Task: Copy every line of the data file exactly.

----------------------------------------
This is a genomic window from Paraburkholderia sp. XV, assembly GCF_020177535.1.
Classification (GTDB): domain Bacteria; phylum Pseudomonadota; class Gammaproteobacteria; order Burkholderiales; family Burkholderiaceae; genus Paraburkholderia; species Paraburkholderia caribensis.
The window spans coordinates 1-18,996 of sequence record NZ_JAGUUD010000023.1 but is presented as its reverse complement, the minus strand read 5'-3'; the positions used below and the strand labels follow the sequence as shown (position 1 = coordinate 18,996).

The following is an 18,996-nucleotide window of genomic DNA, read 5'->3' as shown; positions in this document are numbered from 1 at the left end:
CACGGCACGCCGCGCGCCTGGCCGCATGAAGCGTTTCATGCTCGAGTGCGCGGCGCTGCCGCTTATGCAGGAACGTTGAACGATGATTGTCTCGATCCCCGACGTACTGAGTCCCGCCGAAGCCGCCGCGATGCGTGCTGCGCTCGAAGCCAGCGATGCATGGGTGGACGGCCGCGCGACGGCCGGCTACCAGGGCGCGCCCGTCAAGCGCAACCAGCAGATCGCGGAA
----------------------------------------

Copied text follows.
This is a genomic window from Paraburkholderia sp. XV, assembly GCF_020177535.1.
Classification (GTDB): domain Bacteria; phylum Pseudomonadota; class Gammaproteobacteria; order Burkholderiales; family Burkholderiaceae; genus Paraburkholderia; species Paraburkholderia caribensis.
The window spans coordinates 1-18,996 of sequence record NZ_JAGUUD010000023.1 but is presented as its reverse complement, the minus strand read 5'-3'; the positions used below and the strand labels follow the sequence as shown (position 1 = coordinate 18,996).

The following is an 18,996-nucleotide window of genomic DNA, read 5'->3' as shown; positions in this document are numbered from 1 at the left end:
CACGGCACGCCGCGCGCCTGGCCGCATGAAGCGTTTCATGCTCGAGTGCGCGGCGCTGCCGCTTATGCAGGAACGTTGAACGATGATTGTCTCGATCCCCGACGTACTGAGTCCCGCCGAAGCCGCCGCGATGCGTGCTGCGCTCGAAGCCAGCGATGCATGGGTGGACGGCCGCGCGACGGCCGGCTACCAGGGCGCGCCCGTCAAGCGCAACCAGCAGATCGCGGAA